Thursday, August 10, 2006

Phoneless and Homeless

A-Minus: 5 Days

I successfully transferred my phone over to Vonage (internet phone), but then AT&T disconnected my internet service a full two days before I had asked them to, so now I have no way of making or receiving phone calls from home. I can still receive messages, but I can only check them from a computer with an internet connection, so it may be a while until I can return phonecalls. I can still be reached at work until Friday. I can also be reached via email. Communications will be intermittent as I switch countries, but I will do my best to keep in touch with everyone. After landing I need to get up and running as soon as possible after landing so my employers don't forget about me.

I met with some of the partners and senior people here at work about how we're going to arrange things. There was a meeting where my situation was discussed, which I only heard about through the grape vine, at which there were both positive and hesitant voices as to keeping me with the company. I have been walking around the building popping into the offices of various partners to say my goodbyes, trying to probe which are the hesitant ones, then sitting down with them and outlining my telecommuting proposal to personally reassure them. Fortunately, both my supervisor and department head were in favor of giving it a try. The arrangement is that I will no longer be an employee but will be working part time on a contract (about 20 hours per week) for a trial period of 60 days. If, during this trial period I demonstrate that I can make this work, I will then be able to continue with them. Right now the company is swamped with work and inexperienced engineers, so I will be taking overflow work out of this office.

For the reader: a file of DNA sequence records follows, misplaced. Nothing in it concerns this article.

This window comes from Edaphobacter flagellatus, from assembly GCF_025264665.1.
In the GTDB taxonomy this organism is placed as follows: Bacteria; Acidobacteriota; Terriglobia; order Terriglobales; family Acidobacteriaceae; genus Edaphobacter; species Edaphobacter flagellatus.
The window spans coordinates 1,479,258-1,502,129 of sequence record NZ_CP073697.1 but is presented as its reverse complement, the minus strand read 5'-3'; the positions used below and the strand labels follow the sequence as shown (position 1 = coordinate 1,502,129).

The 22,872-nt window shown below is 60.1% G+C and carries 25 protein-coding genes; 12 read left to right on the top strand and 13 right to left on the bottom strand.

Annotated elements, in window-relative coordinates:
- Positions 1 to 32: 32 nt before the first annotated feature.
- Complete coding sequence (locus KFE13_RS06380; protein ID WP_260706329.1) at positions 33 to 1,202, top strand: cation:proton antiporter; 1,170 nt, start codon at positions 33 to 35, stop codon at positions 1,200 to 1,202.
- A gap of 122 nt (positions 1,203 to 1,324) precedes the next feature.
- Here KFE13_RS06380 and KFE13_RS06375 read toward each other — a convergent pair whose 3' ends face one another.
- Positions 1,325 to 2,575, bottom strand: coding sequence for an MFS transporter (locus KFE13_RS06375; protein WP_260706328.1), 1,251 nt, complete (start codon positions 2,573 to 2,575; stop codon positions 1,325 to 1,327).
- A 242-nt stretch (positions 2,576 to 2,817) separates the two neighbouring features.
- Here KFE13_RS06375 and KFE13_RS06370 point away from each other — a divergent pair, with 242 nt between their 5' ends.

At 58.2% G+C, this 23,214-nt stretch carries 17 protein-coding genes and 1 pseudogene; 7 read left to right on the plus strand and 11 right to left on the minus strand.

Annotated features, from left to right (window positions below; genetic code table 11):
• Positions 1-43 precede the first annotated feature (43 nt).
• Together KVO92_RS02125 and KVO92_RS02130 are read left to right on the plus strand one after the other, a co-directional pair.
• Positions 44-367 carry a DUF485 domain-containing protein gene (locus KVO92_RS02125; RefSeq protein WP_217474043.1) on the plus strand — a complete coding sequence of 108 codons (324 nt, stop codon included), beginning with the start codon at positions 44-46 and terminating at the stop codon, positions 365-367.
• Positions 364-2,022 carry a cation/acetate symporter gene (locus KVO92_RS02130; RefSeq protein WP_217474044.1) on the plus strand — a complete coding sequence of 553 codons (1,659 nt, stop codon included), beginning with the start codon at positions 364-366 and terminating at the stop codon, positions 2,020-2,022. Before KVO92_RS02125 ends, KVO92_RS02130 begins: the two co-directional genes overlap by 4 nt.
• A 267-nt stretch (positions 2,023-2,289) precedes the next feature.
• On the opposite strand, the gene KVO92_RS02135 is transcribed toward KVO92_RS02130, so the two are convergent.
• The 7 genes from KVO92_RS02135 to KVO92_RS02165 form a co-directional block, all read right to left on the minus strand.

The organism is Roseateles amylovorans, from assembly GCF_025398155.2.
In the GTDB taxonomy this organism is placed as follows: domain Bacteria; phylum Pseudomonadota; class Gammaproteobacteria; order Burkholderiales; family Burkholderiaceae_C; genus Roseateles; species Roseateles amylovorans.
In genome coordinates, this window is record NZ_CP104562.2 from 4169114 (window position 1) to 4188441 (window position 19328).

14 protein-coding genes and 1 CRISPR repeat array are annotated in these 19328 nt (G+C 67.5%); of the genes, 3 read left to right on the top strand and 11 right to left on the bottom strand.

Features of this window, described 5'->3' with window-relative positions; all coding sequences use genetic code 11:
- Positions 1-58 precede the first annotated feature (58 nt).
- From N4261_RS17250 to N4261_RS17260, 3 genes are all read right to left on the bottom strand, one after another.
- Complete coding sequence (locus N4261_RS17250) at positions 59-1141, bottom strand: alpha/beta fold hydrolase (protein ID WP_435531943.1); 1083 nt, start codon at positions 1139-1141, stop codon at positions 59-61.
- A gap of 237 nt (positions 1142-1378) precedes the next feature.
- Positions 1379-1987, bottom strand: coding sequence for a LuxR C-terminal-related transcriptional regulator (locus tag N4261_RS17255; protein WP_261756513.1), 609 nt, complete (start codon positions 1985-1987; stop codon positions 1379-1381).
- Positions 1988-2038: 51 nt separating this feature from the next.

What this all means is that my postition with my employer is somewhat tenuous. It could be that they are waiting until they find someone proficient enough in what I do to replace me, or that they are going to keep me on until one of the more junior engineers reaches my level of knowledge, and then they will kiss me goodbye. It could be that they are going to hold onto me until the next recession. I don't know how long this will last, it could sixty days or five years. But the fact is, it seems unlikely that I will be growing old and gray with this company.

My attitude is.. whatever. I'll take whatever I can get. The part-time nature of the job means that I will have time to work and also to study in ulpan or yeshivah, so it can serve as a buffer, where I can still do productive work and not destroy my aliyah savings while I adsorb into Israeli society. If the job lasts longer, then maybe I can continue working part-time and go back to work on my masters degree during my spare time. Or perhaps the job will go back to full-time as they continue taking on more and more work.

I my coworker Rick and his wife Mary took me to dinner last night. We discussed the contractor's life, as he was a private engineering contractor for some time. I have friends who are freelancers, and the lifestyle doesn't appeal to me much, working 50% of the time and stressing out about finding work the other 50% of the time, so if this job doesn't work out, I will eventually end up looking for regular work in Israel, even though it might pay less.

Regardless of my worries about income, the fact is that I move out of my apartment tomorrow, fly to Toronto on Sunday, and fly to the holy land, Eretz Yisrael, on Tuesday, and I CAN'T WAIT!!

2 comments:

Baleboosteh said...

Gosh, your leaving time has come up so quickly. I am very excited for you Evan, good luck, have a good trip over!
...Oh, and make sure you update us real soon once you get there!!

Evan said...

I most certainly will! Thanks!